Meanwhile, the health care system has been imploding as new cases continue to arrive through the emergency department doors. Roberto Cosentini, at Pope John XXIII Hospital in Bergamo, said, “It’s like a wave. We now have around 60–80 new COVID-19 patients per day coming to the emergency. Most of them are in severe condition, and they arrive all together between 4 and 6 p.m. We learned that the respiratory distress worsens at the end of the afternoon, and we now know that we will have to deal with most of the severe cases showing up one after another in a short time, every day.”

The clinical experience with the pandemic in Italy is far more concerning even than in China. According to JAMA Network, the proportion of ICU admissions represents 12 percent of all positive cases and 16 percent of all hospitalized patients. By contrast, in China, only 5 percent who tested positive for COVID-19 required ICU admission.

Health care professionals in northern Italy have been working day and night for the last three weeks without an end in sight. Approximately 350 have become infected, and some have died. Francesca Mangiatordi, a nurse at a hospital in the northern town of Cremona, told Italian television, “We are on our last legs, physically and physiologically.”

Spain, with 7,753 total cases and 1,362 new cases over a twenty-four-hour period, is the second worst-hit country in Europe. It has restricted the public’s movement to buying essential goods, medical attention or work. Yesterday, 95 new deaths raised the tally to 291. According to Prime Minister Pedro Sanchez, all museums, cultural centers and sports events will remain closed until further notice.

France, with 4,499, Germany, with 5,795, and the UK, with 1,372 cases, are experiencing similar accelerations in new COVID-19 infections. However, their death tolls have remained thus far much lower than Italy’s with the UK at 2.6 percent fatality. The disease vector is continuing into Ireland and Scotland, where authorities have reported 214 and 153, respectively. The Scottish government is scrambling to double the capacity of their intensive care units to 380 beds.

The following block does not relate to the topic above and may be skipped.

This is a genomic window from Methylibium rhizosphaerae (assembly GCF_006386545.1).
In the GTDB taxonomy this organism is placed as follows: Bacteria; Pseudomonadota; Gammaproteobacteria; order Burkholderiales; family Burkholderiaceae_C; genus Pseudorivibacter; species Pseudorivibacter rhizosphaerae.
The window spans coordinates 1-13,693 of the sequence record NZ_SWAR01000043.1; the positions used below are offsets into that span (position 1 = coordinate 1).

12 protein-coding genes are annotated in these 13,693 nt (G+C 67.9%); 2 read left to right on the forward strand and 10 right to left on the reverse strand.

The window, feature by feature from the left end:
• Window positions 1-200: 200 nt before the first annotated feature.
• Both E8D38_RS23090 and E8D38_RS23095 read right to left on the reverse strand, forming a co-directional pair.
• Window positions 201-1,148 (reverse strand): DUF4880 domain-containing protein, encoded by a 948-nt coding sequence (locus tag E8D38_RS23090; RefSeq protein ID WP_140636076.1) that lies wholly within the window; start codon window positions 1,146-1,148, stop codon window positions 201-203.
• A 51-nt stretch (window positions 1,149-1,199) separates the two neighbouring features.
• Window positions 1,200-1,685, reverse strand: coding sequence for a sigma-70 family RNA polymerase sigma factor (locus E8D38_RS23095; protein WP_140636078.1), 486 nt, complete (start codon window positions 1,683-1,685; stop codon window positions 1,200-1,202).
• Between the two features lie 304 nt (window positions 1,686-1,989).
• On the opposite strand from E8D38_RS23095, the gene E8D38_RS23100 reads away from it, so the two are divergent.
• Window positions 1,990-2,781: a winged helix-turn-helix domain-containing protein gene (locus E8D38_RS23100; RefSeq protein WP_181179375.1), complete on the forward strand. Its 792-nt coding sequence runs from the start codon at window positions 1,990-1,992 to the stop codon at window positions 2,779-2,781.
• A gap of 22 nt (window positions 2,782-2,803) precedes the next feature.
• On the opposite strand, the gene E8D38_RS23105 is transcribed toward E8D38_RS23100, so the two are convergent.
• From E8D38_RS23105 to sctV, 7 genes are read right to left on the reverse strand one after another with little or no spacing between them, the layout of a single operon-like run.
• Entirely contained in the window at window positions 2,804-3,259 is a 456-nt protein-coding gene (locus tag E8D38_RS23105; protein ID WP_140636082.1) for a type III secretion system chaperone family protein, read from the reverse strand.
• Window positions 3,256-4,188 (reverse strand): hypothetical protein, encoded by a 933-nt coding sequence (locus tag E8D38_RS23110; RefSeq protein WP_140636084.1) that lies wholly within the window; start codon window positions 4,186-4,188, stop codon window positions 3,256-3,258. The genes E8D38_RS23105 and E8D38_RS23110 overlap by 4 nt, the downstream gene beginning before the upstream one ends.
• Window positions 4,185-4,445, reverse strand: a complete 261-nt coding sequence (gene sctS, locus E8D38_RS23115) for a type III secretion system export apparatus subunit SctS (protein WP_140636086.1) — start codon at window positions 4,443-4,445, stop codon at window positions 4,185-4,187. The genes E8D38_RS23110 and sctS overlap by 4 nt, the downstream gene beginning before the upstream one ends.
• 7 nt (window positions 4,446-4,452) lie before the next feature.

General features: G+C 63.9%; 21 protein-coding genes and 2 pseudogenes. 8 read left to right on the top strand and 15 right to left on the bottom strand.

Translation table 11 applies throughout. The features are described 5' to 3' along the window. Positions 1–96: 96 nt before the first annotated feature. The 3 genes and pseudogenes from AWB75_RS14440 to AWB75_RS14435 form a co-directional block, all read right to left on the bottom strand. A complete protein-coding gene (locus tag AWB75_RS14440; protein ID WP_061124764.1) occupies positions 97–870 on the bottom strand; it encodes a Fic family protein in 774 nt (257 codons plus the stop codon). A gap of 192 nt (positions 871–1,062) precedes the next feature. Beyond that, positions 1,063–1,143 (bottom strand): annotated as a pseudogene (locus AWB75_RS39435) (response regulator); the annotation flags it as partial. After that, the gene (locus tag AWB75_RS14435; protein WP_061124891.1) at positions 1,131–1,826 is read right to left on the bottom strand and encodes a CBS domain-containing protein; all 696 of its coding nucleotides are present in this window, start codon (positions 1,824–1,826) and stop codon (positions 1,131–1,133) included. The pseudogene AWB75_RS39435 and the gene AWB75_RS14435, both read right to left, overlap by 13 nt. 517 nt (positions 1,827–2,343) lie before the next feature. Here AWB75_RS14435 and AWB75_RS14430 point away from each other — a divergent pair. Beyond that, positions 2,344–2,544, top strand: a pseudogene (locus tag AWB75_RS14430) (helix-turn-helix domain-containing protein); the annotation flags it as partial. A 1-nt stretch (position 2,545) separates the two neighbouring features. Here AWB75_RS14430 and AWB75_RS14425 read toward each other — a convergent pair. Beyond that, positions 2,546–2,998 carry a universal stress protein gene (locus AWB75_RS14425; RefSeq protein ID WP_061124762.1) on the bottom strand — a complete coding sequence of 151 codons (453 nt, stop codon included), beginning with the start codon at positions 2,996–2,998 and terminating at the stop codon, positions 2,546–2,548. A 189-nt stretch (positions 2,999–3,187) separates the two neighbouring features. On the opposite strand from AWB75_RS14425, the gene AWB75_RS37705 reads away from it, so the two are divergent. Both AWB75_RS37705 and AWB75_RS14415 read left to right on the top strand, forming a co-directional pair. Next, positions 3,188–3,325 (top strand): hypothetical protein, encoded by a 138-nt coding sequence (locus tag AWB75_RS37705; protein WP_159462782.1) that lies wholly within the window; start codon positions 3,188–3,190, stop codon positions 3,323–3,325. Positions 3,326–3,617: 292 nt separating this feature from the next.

Germany and France have desperately turned to domestic suppliers and surveying national stockpiles in anticipation of shortages. Germany has approximately 28,000 intensive care beds, of which 25,000 are fitted with ventilators. They have 25 critical care beds per 100,000 people. By comparison, Italy has half that capacity, the UK, a quarter. Britain’s health secretary Matt Hancock told the Financial Times that the National Health Service had around 5,000 ventilators but needed many times more.

These countries are in dire straits, but the conditions in the United States could become far worse as the coronavirus spreads through the population, given the poorer state of the public health infrastructure and the disorganized and profit-driven response of the authorities.

The White House reported Sunday that there are currently 3,400 cases (457 new cases) and 63 deaths. The millions of test kits that were promised have morphed into thousands that would sooner or later become available through the “public-private initiative.” Dr. Fauci was allowed to make a few understated comments concluding with “things would get worse,” but neither he nor other officials nor the media discussed the potential death toll.

There has been little coordination between the federal government, the 50 states and the various local authorities and school districts responsible for monitoring and reacting to the epidemic. The result has been a patchwork of responses, with all public schools shut down in a dozen states, but not in the others; bars and restaurants closed in some states but not in others; and governors banning gatherings of more than 100, more than 250, or more than 500, or imposing no restrictions.

The Centers for Disease Control issued a recommendation Sunday for a nationwide ban on gatherings of more than 50 people at one time. But the CDC added, “This recommendation does not apply to the day to day operation of organizations such as schools, institutes of higher learning, or businesses.” Given that most colleges are already shut, and most public schools will soon be, this is a green light for the continued operation of factories and other large workplaces, regardless of the impact on the health of the workers involved—a further indication of the primacy of corporate profits over public health.